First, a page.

The Starting Point: Where Do You Usually Stay

Any time someone asks me where they should stay when they visit Walt Disney World, there are a number of questions that I have, but the first — even before budget — is ”what sort of hotel would you stay in if you were going somewhere other than Disney?” It’s useful, because it helps establish a baseline of their expectations — if someone is accustomed to staying at the Red Roof Inn, there’s not a lot of utility in talking about the various tiers of hotels, you can narrow things down pretty quickly:

 

If You Usually Stay At Start Your Research
Home Rentals Deluxe Villas or Off-site Vacation Rentals
5-Star Properties Deluxe (including Four Seasons)
Mainstream Flagship Hotel Chains (Marriott, Hilton, Hyatt, Starwood) Moderate or Deluxe
Fairfield Inn, Hampton Inn, etc. Moderate or Value
Super 8, Motel 6 Value or Off-Site
Campground Fort Wilderness

 

Now before anyone heads to the comments to lambaste me, far be it for me to suggest that someone that usually stays at the La Quinta wouldn’t feel right at home at the Grand Floridian. Unless you’re looking to radically alter the way you travel, however, this should be a good starting point for identifying properties that are consistent with your travel, style if nothing else.

 

What Sort of Vacationer Are You?

Disney’s All-Star Music Resort

Another thing that will have a significant impact on where you book your stay has to do with how you like to spend your time on vacation. There are essentially two extremes: on the one hand, you have the “commando” style travelers, those that show up at the parks well before they open, churn through FastPasses, and essentially never stop moving until they crawl back into bed at the end of the night. As you might imagine, if your plan is to use your room as a place to sleep and nothing else, it’s tough to justify spending a huge premium for amenities that you won’t be taking advantage of. Many “commando” travelers lean towards Value resorts because they aren’t paying a ton for the room, but still have the benefit of being relatively close to the parks (as compared to off-site accommodations)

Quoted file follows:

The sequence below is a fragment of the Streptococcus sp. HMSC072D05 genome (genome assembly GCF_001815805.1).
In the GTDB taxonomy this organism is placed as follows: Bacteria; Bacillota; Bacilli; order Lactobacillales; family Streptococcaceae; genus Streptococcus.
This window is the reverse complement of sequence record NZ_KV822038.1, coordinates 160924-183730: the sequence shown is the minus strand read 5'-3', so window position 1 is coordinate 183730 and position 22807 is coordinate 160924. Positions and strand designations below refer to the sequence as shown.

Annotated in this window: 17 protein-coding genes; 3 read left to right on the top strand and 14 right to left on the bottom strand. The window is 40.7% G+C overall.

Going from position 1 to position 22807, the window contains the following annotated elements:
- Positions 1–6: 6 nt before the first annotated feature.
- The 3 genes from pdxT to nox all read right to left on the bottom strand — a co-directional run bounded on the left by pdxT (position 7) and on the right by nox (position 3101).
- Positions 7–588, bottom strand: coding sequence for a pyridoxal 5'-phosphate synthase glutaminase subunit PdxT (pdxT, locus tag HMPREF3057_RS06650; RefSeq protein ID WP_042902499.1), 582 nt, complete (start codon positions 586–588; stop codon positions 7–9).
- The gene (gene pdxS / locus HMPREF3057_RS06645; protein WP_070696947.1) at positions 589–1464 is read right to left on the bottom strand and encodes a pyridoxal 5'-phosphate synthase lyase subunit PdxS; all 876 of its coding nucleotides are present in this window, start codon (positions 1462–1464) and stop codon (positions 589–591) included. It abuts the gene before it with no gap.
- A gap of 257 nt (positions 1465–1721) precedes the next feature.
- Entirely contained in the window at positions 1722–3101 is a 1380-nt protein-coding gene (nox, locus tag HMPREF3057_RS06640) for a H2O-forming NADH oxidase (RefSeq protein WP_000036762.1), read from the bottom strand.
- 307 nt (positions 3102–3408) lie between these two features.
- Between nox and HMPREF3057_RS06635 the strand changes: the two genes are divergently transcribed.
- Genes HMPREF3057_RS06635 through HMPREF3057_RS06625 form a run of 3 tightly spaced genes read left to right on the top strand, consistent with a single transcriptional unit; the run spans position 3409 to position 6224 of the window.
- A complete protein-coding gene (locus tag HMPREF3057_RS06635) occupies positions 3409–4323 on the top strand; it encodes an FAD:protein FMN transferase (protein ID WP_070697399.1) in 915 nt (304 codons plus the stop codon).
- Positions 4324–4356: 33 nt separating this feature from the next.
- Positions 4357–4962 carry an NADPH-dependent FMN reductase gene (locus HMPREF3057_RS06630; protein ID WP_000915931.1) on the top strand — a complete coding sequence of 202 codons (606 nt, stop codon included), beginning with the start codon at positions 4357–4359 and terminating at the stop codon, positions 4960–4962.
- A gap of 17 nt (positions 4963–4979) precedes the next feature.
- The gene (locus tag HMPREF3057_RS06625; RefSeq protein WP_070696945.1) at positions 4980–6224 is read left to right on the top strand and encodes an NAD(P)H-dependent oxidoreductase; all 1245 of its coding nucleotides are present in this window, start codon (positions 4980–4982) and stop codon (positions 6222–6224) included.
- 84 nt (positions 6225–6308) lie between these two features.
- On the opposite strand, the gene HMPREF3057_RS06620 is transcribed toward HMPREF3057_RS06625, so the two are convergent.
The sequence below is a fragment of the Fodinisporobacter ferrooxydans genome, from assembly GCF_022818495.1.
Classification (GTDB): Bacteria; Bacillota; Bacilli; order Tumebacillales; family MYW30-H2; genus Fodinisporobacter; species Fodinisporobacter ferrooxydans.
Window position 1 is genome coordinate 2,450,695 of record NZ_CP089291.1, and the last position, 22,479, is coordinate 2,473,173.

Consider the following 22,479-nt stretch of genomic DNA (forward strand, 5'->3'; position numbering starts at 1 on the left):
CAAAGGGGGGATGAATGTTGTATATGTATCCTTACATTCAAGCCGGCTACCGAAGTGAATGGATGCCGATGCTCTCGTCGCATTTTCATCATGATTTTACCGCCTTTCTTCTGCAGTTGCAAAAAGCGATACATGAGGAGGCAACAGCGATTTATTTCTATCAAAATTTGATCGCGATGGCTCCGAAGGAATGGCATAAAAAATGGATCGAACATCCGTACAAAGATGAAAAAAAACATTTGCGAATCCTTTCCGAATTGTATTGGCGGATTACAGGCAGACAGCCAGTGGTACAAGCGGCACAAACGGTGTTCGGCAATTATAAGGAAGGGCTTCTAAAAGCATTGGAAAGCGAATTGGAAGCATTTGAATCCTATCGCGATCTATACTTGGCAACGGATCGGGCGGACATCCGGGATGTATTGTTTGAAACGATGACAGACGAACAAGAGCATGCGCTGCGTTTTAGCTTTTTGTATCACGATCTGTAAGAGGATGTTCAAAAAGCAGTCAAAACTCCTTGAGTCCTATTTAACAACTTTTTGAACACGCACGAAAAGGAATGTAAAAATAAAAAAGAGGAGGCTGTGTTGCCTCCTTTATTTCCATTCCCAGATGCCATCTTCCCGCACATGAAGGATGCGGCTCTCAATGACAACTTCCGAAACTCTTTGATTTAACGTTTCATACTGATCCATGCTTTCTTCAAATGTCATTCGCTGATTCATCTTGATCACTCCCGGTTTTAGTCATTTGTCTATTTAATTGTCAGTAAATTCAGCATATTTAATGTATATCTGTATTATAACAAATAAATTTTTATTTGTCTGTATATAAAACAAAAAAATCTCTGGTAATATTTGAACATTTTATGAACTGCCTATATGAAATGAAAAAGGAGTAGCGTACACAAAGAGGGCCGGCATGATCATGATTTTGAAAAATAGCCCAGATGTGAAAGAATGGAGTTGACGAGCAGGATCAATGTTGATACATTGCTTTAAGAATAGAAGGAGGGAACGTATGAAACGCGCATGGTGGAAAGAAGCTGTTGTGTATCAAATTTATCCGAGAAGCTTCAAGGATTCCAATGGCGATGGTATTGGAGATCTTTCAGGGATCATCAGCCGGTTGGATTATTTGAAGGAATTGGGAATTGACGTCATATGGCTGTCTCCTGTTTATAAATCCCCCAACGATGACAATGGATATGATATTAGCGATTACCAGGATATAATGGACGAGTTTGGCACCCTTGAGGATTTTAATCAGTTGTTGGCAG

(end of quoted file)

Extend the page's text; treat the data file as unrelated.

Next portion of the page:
On the other end of the spectrum are people that really embrace the “resort” aspect of the Walt Disney World Resort, who view the parks as one of several things to do, and are just as likely to be hanging out at the pool or parasailing over Bay Lake as they are riding it’s a small world. If this is your mindset, it’s a lot easier to justify the price point of the Moderate or Deluxe, because you’ll actually be taking advantage of those enhanced amenities for which you’re paying a premium. The more your normal vacation involves lounging around a resort, enjoying leisurely meals and relaxing, the more you’re likely to see the value in a higher tier of Disney hotel.

Most travelers, of course, fall somewhere between the two extremes, and you should give some thought to how you travel when selecting your Disney hotel. Generally speaking, however, the more time you plan to spend at your hotel, the more it makes sense to devote a good chunk of your vacation budget to your accommodations.

Pool Time

Disney’s Yacht and Beach Clubs share Stormalong Bay